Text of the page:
The first impression does begin before a new associate ever walks into a firm, however. Marooney described the hiring process as one that works to predict the potential for success in individuals, to pinpoint qualities like drive and work ethic. He said differentiating between extremely intelligent people is not an easy task for a hiring team, and any marks of leadership—positions held or achievements—can be advantageous as predictors of future success. Being prepared for the actual interview is essential.

Marooney said, "People who prepare a lot for their interview really stand out—those that know our law firm and why they're interviewing with us and what drew them to interview with us...There are a lot of really good big firms out there. Sometimes...I'll be interviewing a student that I know really has no idea why they're speaking with me versus the 50 other great firms they could be talking to. Those that have really taken the time and really know the firm and know the practices and ask a particular question that shows me that they've studied the firm and thought through why they want to interview with me really stand out."

Mistakes made later on, Kehoe said, will have a much larger grace ledger after the strong "opening statement" of a first impression. "To the extent that you come in and you're tired and you don't get off on the right foot, the mistakes are magnified," he added.

Both attorneys agreed that, overall, one of the most important parts of a new associate's job is a day-to-day commitment to humanity.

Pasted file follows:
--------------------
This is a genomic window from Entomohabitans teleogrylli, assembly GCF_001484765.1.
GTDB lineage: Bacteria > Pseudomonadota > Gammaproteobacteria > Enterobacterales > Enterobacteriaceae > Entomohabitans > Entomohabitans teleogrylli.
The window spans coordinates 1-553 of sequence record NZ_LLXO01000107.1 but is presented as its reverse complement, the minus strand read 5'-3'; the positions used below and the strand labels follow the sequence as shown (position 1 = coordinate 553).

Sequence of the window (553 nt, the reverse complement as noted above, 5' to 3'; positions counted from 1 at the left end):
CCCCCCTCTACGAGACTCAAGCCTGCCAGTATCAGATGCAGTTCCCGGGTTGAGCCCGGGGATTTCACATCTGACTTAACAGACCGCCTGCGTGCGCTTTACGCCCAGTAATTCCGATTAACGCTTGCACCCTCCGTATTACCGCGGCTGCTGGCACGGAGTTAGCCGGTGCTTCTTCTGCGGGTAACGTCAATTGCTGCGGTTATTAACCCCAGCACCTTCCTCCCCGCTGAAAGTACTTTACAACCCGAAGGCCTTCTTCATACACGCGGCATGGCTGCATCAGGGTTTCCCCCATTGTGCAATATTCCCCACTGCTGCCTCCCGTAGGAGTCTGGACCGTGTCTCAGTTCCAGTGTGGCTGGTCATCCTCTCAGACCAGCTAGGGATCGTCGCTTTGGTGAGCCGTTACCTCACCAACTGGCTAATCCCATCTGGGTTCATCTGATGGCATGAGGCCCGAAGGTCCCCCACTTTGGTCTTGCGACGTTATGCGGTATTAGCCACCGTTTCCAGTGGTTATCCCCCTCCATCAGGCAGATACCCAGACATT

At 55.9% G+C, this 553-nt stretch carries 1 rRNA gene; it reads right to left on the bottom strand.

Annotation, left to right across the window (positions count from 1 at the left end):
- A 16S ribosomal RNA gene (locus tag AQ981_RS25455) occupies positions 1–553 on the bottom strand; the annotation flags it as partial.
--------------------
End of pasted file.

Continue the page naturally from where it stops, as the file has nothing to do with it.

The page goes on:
Kehoe said, "Everyone here in the office is a professional. That includes not only the people that the associate reports up to but the people who help make the associate's life easier. The associate should always remember to be professional and courteous to the secretaries, the paralegals, the people who deliver the mail, and the people who make the copies. It's important not only from just a human-being standpoint but also because those people make your life much easier as an associate, and it's important to remember that they're important in the law firm."

Maintaining strong and open veins of communication is important, as is respect for and pride in early assignments, even when they intimate the less-than-glamorous.

"The associate is not an afterthought," Kehoe said. "The work that the associate does, maybe it's not as glamorous as going and arguing the motion that the partner ultimately has to do. The partner bases that argument largely on the work that the associates do. To the extent that the associates are wrong, the partner ultimately will be wrong."

Marooney's final dose of advice: many fresh graduates may consider revising their visions of an optimal future.

"The world is a lot bigger than just the big-firm world," he said. "I think sometimes students may lose sight of that. There are so many things that one can do with a law degree that do not involve big law firms. Students shouldn't be discouraged if they need to start doing something other than working at a big firm because there are a lot of terrific things to do."

published June 11, 2007

( 17 votes, average: 4.1 out of 5)
What do you think about this article? Rate it using the stars above and let us know what you think in the comments below.